June 28th Update
Literature Wales, who will be subject to the most sweeping changes in Welsh literature should Welsh Government implement the recommendations of the recently published independent review of publishing and literature, have issued a statement on their website in response to the report. The response notes “serious concerns” about the report. It goes on to say, “These concerns include the evidence offered in the review and its relationship to the recommendations.”
You can read the full statement on their website here.
June 18th Update
The Independent Review of Support for Publishing and Literature in Wales was published after a series of delays on Tuesday afternoon, and although the 212 page report highlights much that is positive in the industry with most of its recommendations to the Welsh Government amounting to improvement and investment into strategies already in place, it has recommended sweeping changes to the remit of Literature Wales, the body responsible for the support and promotion of Welsh writers.
In the conclusion, the report states:
The Welsh Government should seek agreement from the Welsh Books Council (WBC) that it will take on some of Literature Wales’ (LW) current functions, including:
- Book of the Year (with the aim of increasing its commercial impact, including consideration of the marketing approach required)
- Literary Events / Writers on Tour
- Provision for children and young people
With these structural changes, the following would remain with ACW / LW:
- Ty Newydd Writing Centre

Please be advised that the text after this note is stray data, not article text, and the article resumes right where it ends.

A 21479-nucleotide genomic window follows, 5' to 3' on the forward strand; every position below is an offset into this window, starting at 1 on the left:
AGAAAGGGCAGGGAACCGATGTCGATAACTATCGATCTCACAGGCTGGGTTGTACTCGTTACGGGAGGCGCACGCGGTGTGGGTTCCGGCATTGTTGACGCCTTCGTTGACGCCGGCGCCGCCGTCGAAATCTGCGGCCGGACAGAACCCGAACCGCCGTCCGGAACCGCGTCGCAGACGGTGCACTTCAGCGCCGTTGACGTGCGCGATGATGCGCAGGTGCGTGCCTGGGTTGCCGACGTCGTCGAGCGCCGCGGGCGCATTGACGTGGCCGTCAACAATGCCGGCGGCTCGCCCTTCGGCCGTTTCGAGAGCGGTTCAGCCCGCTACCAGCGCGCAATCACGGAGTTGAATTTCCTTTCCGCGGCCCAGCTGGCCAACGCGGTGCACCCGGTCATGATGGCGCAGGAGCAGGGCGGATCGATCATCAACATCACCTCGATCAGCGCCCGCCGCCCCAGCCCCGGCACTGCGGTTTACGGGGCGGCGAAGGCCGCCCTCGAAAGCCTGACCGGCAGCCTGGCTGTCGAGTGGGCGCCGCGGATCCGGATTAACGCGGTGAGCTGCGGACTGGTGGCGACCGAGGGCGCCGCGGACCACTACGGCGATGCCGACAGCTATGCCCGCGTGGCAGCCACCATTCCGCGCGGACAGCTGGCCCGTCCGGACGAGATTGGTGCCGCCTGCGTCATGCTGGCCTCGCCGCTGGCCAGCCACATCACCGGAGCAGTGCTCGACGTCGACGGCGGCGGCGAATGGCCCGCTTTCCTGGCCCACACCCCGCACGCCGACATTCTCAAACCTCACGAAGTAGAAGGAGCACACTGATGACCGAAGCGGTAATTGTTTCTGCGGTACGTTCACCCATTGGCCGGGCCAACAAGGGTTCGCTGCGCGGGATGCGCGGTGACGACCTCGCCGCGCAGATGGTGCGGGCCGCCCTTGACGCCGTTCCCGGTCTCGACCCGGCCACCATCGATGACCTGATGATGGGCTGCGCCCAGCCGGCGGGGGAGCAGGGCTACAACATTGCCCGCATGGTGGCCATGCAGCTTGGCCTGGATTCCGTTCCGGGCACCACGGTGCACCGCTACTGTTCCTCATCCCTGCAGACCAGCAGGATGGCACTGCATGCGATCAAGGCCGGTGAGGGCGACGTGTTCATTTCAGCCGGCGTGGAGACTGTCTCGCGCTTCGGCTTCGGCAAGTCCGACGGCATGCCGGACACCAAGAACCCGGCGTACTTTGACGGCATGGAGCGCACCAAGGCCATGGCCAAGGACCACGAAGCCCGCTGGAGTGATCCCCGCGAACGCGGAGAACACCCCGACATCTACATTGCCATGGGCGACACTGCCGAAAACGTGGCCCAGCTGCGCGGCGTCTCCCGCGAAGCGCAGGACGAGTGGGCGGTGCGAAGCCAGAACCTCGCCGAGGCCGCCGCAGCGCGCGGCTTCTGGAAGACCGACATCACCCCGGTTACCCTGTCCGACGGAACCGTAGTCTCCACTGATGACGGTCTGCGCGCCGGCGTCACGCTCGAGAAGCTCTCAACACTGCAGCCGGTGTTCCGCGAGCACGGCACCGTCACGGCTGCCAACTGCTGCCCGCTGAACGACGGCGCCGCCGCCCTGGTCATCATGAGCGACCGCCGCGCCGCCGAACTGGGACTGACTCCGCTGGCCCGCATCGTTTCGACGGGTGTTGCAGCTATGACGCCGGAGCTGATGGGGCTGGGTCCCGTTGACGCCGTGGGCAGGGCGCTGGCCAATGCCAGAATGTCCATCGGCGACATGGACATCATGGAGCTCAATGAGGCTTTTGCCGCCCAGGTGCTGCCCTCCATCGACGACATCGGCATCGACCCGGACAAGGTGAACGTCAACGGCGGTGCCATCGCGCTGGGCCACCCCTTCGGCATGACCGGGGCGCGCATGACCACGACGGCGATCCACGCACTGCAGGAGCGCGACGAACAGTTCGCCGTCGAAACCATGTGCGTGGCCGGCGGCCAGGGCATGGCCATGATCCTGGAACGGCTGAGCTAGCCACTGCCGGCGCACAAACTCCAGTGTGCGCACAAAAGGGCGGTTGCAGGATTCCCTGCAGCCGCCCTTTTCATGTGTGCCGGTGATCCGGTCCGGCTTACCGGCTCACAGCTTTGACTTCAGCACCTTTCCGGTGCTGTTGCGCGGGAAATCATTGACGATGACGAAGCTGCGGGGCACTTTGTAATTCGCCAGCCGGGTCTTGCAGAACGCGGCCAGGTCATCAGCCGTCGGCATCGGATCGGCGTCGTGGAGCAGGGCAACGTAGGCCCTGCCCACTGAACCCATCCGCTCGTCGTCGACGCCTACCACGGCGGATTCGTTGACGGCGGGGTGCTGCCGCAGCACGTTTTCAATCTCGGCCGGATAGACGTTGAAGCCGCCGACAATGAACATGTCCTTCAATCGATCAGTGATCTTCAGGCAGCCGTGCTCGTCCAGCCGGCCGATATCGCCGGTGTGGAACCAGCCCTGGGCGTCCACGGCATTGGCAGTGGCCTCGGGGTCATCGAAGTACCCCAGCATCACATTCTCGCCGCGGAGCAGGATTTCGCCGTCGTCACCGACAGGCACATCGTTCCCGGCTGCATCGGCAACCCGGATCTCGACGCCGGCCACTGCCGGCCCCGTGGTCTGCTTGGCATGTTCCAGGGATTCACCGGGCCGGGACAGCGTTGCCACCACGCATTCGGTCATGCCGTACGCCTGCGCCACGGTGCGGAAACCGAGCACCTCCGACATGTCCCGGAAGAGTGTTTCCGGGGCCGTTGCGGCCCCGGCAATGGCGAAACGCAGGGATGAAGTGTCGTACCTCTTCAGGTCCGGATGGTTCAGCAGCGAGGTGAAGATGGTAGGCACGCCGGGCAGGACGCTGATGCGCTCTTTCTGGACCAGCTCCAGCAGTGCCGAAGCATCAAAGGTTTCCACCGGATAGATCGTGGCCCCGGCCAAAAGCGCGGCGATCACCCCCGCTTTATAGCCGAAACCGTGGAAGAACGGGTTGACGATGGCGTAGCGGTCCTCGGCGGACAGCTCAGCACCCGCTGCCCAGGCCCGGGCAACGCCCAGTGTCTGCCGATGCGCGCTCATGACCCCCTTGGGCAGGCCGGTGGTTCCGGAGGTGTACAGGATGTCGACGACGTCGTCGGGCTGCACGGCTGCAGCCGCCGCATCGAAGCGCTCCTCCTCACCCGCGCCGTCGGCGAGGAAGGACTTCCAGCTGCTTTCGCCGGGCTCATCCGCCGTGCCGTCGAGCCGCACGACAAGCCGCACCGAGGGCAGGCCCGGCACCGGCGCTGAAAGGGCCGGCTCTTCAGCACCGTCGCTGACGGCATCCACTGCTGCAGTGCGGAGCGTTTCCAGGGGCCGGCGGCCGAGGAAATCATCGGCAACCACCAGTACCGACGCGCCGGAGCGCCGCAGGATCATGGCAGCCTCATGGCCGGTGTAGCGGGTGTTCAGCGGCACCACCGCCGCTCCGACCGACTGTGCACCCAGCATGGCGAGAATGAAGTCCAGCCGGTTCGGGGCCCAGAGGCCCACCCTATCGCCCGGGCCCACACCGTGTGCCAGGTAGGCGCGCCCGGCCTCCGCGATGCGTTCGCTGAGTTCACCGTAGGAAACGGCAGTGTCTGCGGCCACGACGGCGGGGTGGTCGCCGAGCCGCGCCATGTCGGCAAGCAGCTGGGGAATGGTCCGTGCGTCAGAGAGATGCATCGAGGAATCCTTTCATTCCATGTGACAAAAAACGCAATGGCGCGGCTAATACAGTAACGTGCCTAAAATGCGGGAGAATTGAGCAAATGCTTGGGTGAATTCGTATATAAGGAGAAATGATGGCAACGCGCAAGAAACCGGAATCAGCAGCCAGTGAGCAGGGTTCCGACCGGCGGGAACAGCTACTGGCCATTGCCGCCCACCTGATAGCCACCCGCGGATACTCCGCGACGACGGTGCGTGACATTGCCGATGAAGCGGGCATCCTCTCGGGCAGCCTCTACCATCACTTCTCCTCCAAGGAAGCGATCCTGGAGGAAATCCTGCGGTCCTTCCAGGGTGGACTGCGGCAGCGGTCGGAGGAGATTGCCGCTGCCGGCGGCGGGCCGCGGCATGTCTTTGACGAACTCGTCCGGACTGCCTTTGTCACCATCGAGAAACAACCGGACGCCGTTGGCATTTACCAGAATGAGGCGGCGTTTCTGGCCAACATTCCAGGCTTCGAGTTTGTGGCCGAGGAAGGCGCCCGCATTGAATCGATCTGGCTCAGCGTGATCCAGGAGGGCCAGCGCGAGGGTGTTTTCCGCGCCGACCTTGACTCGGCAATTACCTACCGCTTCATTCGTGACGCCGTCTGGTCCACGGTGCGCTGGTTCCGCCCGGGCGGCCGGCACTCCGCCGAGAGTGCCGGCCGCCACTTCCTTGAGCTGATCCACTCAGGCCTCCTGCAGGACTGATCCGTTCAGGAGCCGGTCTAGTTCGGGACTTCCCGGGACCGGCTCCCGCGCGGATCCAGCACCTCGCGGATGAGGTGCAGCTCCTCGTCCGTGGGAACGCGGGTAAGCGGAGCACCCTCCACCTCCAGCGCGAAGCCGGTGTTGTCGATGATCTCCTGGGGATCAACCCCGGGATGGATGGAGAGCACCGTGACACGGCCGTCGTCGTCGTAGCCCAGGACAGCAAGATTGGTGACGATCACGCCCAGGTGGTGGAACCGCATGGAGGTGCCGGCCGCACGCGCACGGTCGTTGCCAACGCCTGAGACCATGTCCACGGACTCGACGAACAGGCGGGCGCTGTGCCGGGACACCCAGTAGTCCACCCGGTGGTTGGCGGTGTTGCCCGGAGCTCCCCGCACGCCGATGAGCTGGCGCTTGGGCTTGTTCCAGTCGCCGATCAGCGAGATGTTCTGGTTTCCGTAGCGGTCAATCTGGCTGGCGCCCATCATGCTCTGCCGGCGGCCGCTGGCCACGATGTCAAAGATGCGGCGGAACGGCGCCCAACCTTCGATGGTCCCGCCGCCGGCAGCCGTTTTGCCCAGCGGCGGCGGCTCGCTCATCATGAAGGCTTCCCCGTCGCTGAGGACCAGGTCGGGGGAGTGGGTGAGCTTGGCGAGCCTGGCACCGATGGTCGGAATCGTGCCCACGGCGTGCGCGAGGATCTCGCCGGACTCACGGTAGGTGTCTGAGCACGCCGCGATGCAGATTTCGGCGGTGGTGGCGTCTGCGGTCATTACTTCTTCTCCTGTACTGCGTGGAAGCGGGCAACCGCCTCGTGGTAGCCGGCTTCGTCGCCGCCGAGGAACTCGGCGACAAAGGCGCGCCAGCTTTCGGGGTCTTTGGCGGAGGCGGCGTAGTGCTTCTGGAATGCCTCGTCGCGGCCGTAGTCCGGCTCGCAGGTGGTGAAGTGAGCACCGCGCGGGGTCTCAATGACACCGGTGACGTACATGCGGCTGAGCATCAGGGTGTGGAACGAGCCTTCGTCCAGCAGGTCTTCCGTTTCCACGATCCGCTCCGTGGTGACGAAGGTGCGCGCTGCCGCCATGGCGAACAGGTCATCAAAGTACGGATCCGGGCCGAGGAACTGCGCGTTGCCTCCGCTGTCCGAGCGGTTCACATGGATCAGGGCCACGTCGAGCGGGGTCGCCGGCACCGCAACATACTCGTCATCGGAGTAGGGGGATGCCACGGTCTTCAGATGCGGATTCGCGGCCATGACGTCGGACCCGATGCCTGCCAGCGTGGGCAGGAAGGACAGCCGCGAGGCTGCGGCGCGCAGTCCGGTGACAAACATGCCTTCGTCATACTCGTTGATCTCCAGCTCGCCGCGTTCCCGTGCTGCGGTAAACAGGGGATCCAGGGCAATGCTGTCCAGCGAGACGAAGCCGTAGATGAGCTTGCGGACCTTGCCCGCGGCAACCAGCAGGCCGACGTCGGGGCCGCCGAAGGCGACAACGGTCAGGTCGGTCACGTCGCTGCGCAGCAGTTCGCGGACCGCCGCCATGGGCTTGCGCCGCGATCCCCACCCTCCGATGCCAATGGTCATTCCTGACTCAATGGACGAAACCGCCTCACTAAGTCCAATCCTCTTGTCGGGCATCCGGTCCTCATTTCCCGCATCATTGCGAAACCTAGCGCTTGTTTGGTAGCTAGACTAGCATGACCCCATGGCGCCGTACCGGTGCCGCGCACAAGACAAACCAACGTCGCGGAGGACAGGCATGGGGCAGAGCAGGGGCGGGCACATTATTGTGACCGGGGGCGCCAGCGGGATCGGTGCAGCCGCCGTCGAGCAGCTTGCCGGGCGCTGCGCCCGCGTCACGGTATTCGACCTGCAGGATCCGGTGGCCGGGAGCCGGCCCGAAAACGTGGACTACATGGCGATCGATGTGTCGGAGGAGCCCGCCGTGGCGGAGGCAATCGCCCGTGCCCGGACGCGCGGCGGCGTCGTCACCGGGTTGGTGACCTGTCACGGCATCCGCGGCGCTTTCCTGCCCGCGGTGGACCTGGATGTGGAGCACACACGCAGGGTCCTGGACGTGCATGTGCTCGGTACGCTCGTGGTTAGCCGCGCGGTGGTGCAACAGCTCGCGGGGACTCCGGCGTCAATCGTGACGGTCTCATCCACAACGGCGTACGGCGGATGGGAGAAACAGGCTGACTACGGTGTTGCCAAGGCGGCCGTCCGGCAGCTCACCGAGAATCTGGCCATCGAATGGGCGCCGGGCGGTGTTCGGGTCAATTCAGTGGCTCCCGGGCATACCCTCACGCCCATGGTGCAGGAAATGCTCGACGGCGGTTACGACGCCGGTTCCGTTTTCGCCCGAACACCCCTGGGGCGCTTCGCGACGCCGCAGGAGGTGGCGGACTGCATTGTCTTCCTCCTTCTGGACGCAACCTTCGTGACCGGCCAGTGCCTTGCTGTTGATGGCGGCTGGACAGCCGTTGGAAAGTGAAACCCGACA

- Other cultural events and festivals delivered by ACW
The report goes on to further deconstruct Literature Wales and offers more criticism. It outlines how Arts Council Wales must rethink its relationship to literature by:
Reconsidering the roles of both ACW and LW in supporting literary festivals. LW especially is meant to be an enabling body, but this is a good example of it acting more as a deliverer of events than an enabler of others to do so. In part this seems driven by an undue focus within LW on attendance numbers at literary events as a benchmark for success in supporting literature. This is misguided. These events are important tools for literature, audiences and writers, but they are not the primary means of mass literary consumption; success in increasing engagement with Welsh literature should not principally be measured in this way.
In the report’s potentially fatal suggestions for Literature Wales it closes with:
Reconsidering whether ‘national company’ status is appropriate for LW, following the transfer of key responsibilities to the WBC.
(LW is much too inward looking, with not enough focus on outcomes.)
In other areas, the report calls for publishers to work harder in promoting Welsh books outside of Wales, and identifies a general conservatism dominant in Welsh publishing.
The report also calls for further investment into digital strategy and marketing.
Cabinet Secretary Ken Skates AM this afternoon delivered a statement on the long awaited report from the Independent Review of Support for Publishing and Literature in Wales. Skates said in his statement to the Senedd assembly that although there is a great deal of strong evidence for existing good practice there would also be some big changes coming. Most significant singled out from the 212 page report is to be the re-allocation of many of Literature Wales’ responsibilities to the Welsh Books Council, including the management of Wales Book of the Year, the annual Writers’ Bursaries Fund, Writers on Tour, and youth development programmes, leaving Literature Wales with little more than the management of the Ty Newydd writing centre in north Wales. Although this is yet to be confirmed, Skates said in the statement that he is in the mind to implement most of the report’s recommendations.
In other moments, Skates reported how the public and stakeholder response had made the consultation one of the most successful the Welsh Government had ever commissioned.
The full report can be found here.
More to follow soon from Wales Arts Review.